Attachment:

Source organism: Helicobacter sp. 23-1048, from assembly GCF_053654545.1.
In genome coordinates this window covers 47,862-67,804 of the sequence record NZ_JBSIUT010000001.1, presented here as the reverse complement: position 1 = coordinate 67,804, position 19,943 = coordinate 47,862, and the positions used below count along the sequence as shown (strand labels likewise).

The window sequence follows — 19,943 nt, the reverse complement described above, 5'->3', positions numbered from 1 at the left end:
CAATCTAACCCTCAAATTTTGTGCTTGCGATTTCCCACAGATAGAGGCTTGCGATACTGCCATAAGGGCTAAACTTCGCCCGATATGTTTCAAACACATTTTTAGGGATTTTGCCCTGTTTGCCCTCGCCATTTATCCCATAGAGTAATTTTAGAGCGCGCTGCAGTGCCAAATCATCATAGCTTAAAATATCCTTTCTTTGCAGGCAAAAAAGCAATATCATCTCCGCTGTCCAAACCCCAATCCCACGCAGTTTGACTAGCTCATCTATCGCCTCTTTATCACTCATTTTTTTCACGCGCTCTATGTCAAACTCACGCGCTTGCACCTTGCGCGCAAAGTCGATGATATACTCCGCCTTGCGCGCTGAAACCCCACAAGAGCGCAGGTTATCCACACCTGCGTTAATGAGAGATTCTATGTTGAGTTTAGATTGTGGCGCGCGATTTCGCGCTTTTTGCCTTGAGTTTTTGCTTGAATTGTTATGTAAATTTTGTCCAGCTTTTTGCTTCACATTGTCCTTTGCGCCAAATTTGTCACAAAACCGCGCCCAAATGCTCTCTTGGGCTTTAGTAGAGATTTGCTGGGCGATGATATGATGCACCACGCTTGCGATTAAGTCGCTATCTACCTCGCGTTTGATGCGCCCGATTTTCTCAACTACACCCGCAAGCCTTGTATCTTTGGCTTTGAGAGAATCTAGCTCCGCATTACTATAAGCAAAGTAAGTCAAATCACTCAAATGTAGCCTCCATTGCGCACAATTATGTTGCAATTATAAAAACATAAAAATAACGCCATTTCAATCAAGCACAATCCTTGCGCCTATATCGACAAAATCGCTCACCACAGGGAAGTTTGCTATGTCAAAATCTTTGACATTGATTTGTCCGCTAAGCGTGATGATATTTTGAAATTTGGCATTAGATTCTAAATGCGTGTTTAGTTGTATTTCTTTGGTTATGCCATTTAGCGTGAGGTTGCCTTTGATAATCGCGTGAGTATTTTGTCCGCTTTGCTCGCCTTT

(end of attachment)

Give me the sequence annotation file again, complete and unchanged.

Source organism: Helicobacter sp. 23-1048, from assembly GCF_053654545.1.
In genome coordinates this window covers 47,862-67,804 of the sequence record NZ_JBSIUT010000001.1, presented here as the reverse complement: position 1 = coordinate 67,804, position 19,943 = coordinate 47,862, and the positions used below count along the sequence as shown (strand labels likewise).

The window sequence follows — 19,943 nt, the reverse complement described above, 5'->3', positions numbered from 1 at the left end:
CAATCTAACCCTCAAATTTTGTGCTTGCGATTTCCCACAGATAGAGGCTTGCGATACTGCCATAAGGGCTAAACTTCGCCCGATATGTTTCAAACACATTTTTAGGGATTTTGCCCTGTTTGCCCTCGCCATTTATCCCATAGAGTAATTTTAGAGCGCGCTGCAGTGCCAAATCATCATAGCTTAAAATATCCTTTCTTTGCAGGCAAAAAAGCAATATCATCTCCGCTGTCCAAACCCCAATCCCACGCAGTTTGACTAGCTCATCTATCGCCTCTTTATCACTCATTTTTTTCACGCGCTCTATGTCAAACTCACGCGCTTGCACCTTGCGCGCAAAGTCGATGATATACTCCGCCTTGCGCGCTGAAACCCCACAAGAGCGCAGGTTATCCACACCTGCGTTAATGAGAGATTCTATGTTGAGTTTAGATTGTGGCGCGCGATTTCGCGCTTTTTGCCTTGAGTTTTTGCTTGAATTGTTATGTAAATTTTGTCCAGCTTTTTGCTTCACATTGTCCTTTGCGCCAAATTTGTCACAAAACCGCGCCCAAATGCTCTCTTGGGCTTTAGTAGAGATTTGCTGGGCGATGATATGATGCACCACGCTTGCGATTAAGTCGCTATCTACCTCGCGTTTGATGCGCCCGATTTTCTCAACTACACCCGCAAGCCTTGTATCTTTGGCTTTGAGAGAATCTAGCTCCGCATTACTATAAGCAAAGTAAGTCAAATCACTCAAATGTAGCCTCCATTGCGCACAATTATGTTGCAATTATAAAAACATAAAAATAACGCCATTTCAATCAAGCACAATCCTTGCGCCTATATCGACAAAATCGCTCACCACAGGGAAGTTTGCTATGTCAAAATCTTTGACATTGATTTGTCCGCTAAGCGTGATGATATTTTGAAATTTGGCATTAGATTCTAAATGCGTGTTTAGTTGTATTTCTTTGGTTATGCCATTTAGCGTGAGGTTGCCTTTGATAATCGCGTGAGTATTTTGTCCGCTTTGCTCGCCTTT